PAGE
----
Windows 10 finally gets an official Instagram app

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Back when Microsoft unveiled its new “Metro”, later renamed “Modern”, app platform, it was ridiculed for not having most of the most popular apps and games available on mobile platforms. For example, it was only recently that Windows actually got Candy Crush Saga, years after the game’s rise to fame. One app that has so far eluded capture was Instagram . The day, however, has finally arrived as Facebook finally unleashes official Windows 10 versions of its apps, including Facebook, Messenger, and yes, finally, Instagram.
Instagram is a very picky service. Officially, you can only upload from its official mobile apps. You can’t even upload via its official web page, at least not officially. There are many third party Instagram apps, even on Windows 10, but they are almost all limited to browser and searching. That has pretty much left Windows phone users, be it 8.1 or 10, out in the cold.

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The problem with that setup is that there will always be third party apps that try to circumvent Instagram’s limitations and there will always be people trying to use those. Unfortunately, not all those apps and services are trustworthy, which will end up giving Instagram itself a headache. Now, at least, the problem is solved.
Windows 10 mobile users will now finally be able to post on Instagram, officially and securely. At least hopefully securely. Naturally, the apps supports a great number of filters to enhance your photo’s mood. Live Tile support means you can pin Instagram to your Start screen and be notified of changes right and there. The bad news, this is limited to Windows 10 Mobile only. Windows 10 tablet users, you’re still not considered a valid Instagram audience.

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Facebook is also rolling out new Facebook and Messenger apps for Windows 10 PCs and tablets. This newer version makes better use of the width of the screen instead of feeling like a humongous smartphone app. The app also supports Reactions, finally allowing users to do more than just a thumbs app, and stickers in comments. Ironically, Facebook isn’t yet available for Windows 10 mobile, but it will soon be, which sadly isn’t the case for an Instagram PC/tablet version.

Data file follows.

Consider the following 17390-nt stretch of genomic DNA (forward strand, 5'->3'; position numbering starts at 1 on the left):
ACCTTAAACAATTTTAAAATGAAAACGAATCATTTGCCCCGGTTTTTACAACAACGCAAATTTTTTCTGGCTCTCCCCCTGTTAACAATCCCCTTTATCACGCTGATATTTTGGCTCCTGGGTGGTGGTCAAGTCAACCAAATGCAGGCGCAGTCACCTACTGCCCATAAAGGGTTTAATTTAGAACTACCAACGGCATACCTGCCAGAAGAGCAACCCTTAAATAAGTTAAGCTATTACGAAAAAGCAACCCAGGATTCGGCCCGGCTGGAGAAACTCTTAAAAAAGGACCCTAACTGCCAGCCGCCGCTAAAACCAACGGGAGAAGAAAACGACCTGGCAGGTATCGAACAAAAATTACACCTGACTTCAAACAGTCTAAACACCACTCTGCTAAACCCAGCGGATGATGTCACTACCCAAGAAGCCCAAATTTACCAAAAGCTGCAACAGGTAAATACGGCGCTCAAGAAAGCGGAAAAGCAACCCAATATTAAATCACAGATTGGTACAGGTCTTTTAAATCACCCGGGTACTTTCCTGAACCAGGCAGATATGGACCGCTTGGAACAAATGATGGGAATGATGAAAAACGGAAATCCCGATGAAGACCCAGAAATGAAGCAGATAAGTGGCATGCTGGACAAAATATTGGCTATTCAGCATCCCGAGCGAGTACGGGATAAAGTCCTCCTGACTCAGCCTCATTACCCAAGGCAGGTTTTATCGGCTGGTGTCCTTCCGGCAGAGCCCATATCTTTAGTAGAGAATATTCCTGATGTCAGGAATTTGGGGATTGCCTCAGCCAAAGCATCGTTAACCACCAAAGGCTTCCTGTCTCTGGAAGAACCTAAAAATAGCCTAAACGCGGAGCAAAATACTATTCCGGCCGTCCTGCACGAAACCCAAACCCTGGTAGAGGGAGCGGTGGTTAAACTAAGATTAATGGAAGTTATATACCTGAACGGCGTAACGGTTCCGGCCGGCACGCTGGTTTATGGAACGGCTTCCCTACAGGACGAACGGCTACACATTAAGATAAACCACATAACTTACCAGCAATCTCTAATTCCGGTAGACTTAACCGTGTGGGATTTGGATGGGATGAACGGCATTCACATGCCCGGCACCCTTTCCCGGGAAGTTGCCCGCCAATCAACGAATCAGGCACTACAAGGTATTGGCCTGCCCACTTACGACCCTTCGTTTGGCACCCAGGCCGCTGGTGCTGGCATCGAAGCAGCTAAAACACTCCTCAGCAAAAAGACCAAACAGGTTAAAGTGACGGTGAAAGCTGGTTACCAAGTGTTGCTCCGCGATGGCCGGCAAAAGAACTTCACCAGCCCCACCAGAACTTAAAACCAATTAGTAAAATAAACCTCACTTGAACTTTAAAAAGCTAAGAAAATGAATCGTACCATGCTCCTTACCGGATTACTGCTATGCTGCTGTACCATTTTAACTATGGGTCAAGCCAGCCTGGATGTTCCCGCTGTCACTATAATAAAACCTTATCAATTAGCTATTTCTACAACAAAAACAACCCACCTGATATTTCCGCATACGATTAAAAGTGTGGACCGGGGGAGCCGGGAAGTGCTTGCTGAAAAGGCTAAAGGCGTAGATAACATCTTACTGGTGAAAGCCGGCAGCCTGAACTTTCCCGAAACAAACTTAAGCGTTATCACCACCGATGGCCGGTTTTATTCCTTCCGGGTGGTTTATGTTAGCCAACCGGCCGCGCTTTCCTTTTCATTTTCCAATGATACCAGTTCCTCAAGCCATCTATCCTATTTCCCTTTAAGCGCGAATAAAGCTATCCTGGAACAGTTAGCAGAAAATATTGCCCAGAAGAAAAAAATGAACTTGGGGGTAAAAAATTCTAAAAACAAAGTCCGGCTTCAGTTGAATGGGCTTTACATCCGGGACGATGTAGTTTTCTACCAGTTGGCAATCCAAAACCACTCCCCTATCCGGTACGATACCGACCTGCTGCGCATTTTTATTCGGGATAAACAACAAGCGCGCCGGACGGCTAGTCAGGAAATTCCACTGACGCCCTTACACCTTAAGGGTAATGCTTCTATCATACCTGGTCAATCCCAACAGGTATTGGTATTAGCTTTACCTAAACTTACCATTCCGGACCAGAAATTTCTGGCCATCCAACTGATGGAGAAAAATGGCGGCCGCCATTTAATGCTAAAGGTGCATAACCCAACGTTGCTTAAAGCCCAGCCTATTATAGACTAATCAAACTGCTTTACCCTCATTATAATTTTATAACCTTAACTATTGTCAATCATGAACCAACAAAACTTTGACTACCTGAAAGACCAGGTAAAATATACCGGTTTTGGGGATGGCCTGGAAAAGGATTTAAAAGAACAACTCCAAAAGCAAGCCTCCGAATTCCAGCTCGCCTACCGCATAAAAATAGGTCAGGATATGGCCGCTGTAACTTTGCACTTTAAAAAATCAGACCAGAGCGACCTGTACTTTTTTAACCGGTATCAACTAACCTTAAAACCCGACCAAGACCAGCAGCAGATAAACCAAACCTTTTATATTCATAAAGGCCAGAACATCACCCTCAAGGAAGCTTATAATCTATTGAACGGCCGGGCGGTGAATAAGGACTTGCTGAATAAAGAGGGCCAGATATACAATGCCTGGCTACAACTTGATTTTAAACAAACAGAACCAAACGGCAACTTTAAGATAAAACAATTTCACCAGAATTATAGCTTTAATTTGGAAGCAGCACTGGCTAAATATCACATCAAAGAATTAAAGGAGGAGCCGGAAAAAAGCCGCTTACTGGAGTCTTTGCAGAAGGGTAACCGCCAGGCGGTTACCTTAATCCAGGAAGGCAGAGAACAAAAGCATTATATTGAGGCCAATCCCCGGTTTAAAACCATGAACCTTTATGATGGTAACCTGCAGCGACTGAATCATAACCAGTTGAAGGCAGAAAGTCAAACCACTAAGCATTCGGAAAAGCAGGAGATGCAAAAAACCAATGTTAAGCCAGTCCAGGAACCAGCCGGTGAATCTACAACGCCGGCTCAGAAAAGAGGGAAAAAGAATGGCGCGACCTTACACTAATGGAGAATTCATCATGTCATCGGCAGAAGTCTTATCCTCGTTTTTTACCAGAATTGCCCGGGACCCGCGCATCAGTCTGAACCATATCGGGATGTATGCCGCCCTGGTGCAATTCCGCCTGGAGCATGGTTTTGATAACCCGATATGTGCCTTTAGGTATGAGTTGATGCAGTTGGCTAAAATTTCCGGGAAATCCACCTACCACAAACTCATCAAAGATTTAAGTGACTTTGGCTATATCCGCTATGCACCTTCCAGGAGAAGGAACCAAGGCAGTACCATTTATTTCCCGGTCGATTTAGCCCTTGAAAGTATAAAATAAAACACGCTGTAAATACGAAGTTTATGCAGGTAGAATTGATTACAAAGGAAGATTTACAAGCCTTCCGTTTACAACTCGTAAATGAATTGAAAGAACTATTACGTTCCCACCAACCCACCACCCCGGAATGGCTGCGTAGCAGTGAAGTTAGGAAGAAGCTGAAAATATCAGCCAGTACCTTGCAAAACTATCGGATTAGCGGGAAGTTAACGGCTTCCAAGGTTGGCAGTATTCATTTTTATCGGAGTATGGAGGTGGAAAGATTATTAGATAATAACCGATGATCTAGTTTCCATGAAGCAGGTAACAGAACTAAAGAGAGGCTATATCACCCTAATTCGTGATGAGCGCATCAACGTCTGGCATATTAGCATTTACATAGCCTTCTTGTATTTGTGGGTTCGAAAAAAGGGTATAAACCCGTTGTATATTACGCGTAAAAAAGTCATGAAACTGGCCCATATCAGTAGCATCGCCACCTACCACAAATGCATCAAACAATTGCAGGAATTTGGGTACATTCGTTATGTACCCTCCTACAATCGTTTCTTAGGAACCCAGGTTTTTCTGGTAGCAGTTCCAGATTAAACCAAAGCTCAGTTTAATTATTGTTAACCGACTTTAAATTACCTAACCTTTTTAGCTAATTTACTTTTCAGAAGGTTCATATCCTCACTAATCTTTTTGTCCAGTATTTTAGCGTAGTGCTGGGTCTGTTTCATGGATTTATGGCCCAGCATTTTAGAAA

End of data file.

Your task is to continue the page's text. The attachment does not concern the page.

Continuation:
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How to reduce your Android or iPhone data usage

Mobile Apps as displayed on phone screen

Mobile Apps as displayed on phone screen

It’s a familiar feeling when you get a text from your phone provider saying you’ve nearly run out of data for the month. Depending on what sort of mobile phone contract you’re on, if you don’t keep an eye on the amount of data you’re using you can find yourself landed with a hefty bill.

Here’s 10 simple ways to minimise your data expenditure on both Android and iPhone.

1. Switch to Wi-Fi wherever possible

It may sound obvious, but checking you’ve got the correct log in details for Wi-Fi at work, home and on the tube can save you a lot of unnecessary expenditure. Logging into The Cloud where you can, or remote BT and Sky hotspots if you’re a customer can also help.

2. Check your settings

Your smartphone’s Settings menu will display which apps have access to data,  allowing you to turn off the unnecessary ones.

On an iPhone, open Settings > Mobile Data to see the apps you’ve allowed to use data and to toggle them off accordingly.

On Android, open Settings > Data Usage > Open each app you’d like to turn off and select Restrict app background data.

3. Sync your playlists

If you’re an Apple Music or Spotify user, make sure you sync your playlists to your phone so you can listen offline, avoiding accidentally racking up bills while you’re out and about. Apple Music playlists can be saved to your handset by tapping the Cloud icon in the right-hand corner of a playlist and waiting for it to download, while Spotify playlists just require you to hit the Available Offline toggle to on to save them. Note – this feature is only available for Spotify Premium subscribers.

4. Disable background app refresh

This is one for iPhone users only, but turning off background app refresh by entering Settings > General > and either turning off refresh altogether or going through and selecting individual apps will not only help to cut down on your data usage, it has the added bonus of helping to preserve your battery life. Win win!

5. Set a data alert

You can view how much data you’ve used on both Android and iOS handsets, but you may only find this useful if you reset the limit each month to get a full idea of your average use.

On Android open Settings > Wireless & Networks and select Data Usage to check your amount, and turn Set Mobile data Limit on to trigger an alert when you’re entering your own specified data danger zone.

On an iPhone, open Settings > Mobile Data and scroll down to the bottom of the menu to hit Reset Statistics. Any reminders to reset the stats each month, you’ll need to set separately through the Reminders app.

6. Turn off data altogether

It’s a bleak option, but if you’ve got extremely limited data left before you’re over your limit, turning it off altogether can help.